First Quarter 2016
Understanding 2016’s Higher Medicare Part B Premiums
One-in-seven Medicare enrollees will pay higher Medicare Part B monthly premiums during 2016. Their premiums will be $121.80 each month, an increase of 16 percent. While that’s not good news, it’s better than it could have been.1
Part B is one component of Medicare’s Supplemental Medical Insurance (SMI). It helps pay the cost of physicians, outpatient hospital care, home healthcare, and other services needed by those who enroll in Medicare. The 2015 Annual Report of the Boards of Trustees said:2
“In 2014, Medicare covered 53.8 million people: 44.9 million aged 65 and older, and 8.9 million disabled… The SMI trust fund is adequately financed over the next 10 years and beyond because premium and general revenue income for Parts B and D are reset each year to cover expected costs and ensure a reserve for Part B contingencies. In 2016, however, a hold-harmless provision that restricts Part B premium increases for most beneficiaries is expected to cause a substantial increase in the Part B premium rate for other beneficiaries.”
The report estimated Part B premiums and deductibles would increase by an unprecedented 52 percent,3 rising from $104.90 in 2015 to $159.30 in 2016 for Medicare beneficiaries who were not subject to the hold-harmless provision.2, pg 32
The hold-harmless provision limits the dollar increase in Medicare beneficiaries’ premiums to the dollar increase in their Social Security benefits. Since there is no cost-of-living adjustment for Social Security in 2016, there can be no increase in premiums for about 70 percent of Medicare Part B participants.2, pg 32 (The hold-harmless provision has been invoked twice in the last 40 years.1)
The remaining 30 percent of beneficiaries will see premiums increase. The AARP reported 16 percent of these beneficiaries are low-income individuals whose premiums are paid by their states, so they will not pay higher premiums directly. The remaining 14 percent will pay higher premiums during 2016. This group includes those who:1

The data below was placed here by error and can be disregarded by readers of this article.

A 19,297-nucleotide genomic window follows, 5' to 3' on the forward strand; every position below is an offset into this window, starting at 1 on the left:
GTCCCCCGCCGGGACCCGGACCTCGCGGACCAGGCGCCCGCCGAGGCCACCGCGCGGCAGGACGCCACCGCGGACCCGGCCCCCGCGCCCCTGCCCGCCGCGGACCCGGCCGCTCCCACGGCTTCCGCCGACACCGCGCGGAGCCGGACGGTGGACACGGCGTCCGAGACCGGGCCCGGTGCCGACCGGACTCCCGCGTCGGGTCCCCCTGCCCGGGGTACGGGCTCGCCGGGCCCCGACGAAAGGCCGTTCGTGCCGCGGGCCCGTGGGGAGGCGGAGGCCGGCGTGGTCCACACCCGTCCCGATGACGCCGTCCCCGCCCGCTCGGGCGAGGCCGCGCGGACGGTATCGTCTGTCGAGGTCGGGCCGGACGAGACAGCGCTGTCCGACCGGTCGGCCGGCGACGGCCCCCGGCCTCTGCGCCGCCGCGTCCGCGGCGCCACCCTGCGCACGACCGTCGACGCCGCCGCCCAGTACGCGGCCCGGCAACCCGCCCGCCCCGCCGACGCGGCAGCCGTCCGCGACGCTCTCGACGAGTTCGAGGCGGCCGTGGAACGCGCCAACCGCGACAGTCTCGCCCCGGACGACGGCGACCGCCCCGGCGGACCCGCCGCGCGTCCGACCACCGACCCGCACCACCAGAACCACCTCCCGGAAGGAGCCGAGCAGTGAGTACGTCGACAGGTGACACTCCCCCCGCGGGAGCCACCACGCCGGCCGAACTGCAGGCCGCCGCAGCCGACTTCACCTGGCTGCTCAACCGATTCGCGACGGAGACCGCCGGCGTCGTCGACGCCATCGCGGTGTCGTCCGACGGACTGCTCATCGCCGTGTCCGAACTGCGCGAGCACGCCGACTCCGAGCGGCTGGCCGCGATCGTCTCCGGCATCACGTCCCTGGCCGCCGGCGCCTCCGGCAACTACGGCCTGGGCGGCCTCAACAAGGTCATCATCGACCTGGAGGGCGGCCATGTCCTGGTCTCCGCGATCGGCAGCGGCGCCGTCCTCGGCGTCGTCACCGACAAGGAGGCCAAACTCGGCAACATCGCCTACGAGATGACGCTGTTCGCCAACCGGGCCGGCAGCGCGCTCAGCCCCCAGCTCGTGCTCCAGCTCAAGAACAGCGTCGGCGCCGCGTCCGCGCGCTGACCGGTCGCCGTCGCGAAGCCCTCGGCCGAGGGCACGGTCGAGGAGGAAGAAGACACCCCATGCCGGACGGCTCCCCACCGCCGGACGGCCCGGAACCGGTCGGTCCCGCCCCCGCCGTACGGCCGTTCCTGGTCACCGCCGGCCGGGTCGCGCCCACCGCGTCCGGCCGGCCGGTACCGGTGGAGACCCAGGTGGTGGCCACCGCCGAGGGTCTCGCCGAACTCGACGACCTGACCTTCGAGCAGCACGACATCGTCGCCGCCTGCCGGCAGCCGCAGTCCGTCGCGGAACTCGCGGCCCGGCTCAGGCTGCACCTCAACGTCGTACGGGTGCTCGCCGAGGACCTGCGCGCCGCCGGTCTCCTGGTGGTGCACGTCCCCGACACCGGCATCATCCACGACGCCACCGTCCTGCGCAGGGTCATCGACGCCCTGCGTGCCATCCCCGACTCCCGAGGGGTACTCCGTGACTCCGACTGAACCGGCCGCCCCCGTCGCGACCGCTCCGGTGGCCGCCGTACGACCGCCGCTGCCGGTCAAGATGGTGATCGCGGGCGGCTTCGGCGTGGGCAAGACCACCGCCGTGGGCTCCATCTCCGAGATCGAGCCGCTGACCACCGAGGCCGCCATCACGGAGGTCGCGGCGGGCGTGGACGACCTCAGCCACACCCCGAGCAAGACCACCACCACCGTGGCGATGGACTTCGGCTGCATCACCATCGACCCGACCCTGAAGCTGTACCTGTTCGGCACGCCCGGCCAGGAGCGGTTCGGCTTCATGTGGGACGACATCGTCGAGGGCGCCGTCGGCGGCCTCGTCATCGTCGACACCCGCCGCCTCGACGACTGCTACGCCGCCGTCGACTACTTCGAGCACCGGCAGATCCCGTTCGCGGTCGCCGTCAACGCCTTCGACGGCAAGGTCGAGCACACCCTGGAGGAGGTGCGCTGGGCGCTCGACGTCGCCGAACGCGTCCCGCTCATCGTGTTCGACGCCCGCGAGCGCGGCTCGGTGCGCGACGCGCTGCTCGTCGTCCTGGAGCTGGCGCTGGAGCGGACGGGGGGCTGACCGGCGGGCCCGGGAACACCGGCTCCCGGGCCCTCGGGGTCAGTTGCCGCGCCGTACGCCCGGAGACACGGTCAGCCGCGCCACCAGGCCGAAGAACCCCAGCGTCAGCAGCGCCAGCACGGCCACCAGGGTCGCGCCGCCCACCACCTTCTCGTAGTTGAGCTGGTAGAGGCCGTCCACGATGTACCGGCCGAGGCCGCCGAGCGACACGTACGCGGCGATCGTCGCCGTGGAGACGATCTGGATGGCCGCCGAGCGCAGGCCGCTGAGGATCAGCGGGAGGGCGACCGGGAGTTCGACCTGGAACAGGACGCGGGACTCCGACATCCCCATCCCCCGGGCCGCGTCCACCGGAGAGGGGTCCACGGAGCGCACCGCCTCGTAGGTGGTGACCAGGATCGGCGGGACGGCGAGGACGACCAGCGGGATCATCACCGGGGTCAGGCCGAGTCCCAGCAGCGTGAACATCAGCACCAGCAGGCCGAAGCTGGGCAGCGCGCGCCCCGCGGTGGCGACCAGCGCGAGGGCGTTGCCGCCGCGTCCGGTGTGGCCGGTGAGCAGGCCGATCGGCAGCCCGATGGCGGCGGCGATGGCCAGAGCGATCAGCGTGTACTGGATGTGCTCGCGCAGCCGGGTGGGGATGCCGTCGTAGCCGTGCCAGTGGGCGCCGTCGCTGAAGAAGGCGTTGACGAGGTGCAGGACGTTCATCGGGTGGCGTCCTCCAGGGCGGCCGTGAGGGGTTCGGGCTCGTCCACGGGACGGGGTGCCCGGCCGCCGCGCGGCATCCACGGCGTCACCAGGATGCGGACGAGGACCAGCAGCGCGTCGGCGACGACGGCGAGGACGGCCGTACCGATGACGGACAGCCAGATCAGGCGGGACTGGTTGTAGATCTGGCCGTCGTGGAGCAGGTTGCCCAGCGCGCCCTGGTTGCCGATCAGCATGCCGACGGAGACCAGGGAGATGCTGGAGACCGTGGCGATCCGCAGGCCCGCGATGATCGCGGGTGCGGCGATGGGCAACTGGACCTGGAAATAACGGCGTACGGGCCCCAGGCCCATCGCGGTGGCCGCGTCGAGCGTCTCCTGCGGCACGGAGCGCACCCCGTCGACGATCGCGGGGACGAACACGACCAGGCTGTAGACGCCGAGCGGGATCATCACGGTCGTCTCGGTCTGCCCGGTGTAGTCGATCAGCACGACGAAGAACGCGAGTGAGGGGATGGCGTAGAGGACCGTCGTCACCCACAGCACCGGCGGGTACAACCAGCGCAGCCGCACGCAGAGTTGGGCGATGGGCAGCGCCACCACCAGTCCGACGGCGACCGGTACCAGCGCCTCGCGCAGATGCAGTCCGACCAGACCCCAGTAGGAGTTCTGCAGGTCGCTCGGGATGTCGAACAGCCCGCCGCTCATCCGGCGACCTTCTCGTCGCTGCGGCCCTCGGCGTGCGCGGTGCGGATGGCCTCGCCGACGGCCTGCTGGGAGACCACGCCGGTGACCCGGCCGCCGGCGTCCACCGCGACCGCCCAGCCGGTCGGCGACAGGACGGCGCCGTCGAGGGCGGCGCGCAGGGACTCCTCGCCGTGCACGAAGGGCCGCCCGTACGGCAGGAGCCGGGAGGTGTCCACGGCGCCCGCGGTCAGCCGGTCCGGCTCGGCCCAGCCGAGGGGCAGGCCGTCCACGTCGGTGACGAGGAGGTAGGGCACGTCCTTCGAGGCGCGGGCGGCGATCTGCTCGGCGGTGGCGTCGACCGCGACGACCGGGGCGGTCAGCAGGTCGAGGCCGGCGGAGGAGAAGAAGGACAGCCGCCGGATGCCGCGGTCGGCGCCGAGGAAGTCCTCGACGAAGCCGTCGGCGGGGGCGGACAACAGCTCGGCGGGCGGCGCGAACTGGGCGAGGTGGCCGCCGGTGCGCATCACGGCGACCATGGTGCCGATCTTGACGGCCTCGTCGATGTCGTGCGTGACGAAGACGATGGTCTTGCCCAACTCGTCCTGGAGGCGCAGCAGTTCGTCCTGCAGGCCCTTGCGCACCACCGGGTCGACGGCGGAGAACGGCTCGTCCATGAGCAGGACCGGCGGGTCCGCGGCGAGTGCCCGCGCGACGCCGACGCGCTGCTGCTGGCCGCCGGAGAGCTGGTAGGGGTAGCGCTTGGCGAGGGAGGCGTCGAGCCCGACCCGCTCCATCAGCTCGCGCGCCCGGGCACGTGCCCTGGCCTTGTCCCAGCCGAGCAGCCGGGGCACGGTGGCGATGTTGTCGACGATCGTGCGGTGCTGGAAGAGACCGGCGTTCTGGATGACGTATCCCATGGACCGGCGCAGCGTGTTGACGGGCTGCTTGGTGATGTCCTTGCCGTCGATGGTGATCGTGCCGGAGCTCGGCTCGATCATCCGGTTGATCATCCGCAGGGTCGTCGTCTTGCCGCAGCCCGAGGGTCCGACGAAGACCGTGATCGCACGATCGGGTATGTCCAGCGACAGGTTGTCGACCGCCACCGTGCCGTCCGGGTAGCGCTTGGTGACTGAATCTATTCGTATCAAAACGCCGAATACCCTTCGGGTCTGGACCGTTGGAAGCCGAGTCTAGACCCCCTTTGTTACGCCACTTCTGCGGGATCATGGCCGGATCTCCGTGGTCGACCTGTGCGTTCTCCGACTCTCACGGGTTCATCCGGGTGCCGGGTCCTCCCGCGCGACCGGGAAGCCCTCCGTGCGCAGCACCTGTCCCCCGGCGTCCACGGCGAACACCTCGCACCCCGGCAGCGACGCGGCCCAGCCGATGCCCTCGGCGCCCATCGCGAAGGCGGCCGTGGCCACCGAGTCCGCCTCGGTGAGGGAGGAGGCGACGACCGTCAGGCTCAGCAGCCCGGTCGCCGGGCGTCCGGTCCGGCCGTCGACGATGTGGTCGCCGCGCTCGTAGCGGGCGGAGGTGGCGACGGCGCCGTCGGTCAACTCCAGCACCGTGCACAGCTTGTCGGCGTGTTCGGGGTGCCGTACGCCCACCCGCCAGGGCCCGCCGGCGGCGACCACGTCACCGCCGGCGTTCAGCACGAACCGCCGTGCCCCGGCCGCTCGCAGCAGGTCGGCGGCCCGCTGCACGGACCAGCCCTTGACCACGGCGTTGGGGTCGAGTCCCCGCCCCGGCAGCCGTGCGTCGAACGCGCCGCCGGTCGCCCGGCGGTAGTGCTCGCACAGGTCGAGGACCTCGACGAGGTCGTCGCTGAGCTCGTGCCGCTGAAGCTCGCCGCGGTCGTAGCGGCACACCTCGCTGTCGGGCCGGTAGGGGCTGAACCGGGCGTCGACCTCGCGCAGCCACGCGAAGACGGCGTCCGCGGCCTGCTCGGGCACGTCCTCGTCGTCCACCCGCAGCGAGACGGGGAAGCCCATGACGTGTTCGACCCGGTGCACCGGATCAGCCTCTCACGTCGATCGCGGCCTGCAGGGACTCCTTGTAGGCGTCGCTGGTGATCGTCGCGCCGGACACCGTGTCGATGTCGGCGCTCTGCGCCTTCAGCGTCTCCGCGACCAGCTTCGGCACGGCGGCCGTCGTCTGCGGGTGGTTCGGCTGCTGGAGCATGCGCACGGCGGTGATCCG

- Pay higher-income Part B premiums
- Pay Part B premiums directly to Medicare (those who do not have premiums deducted from Social Security benefits)
- Pay permanent penalties because they did not sign up for Part B on time
- Will enroll in Part B during 2016
The good news is these beneficiaries won’t pay $159.30, as originally estimated. The Bipartisan Budget Act of 2015, which was signed into law early November 2015, set the Part B monthly premium at $121.80 for 2016. That’s a 16 percent increase over 2015, but still a significant improvement over original estimates.3
The Kaiser Family Foundation reported Part D drug plan premiums, which are not subject to a hold-harmless provision, are likely to increase for all beneficiaries in 2016 (by 13 percent on average), so some Social Security recipients may see a reduction in benefits next year.3
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This material was prepared by Peak Advisor Alliance. Peak Advisor Alliance is not affiliated with the named broker/dealer.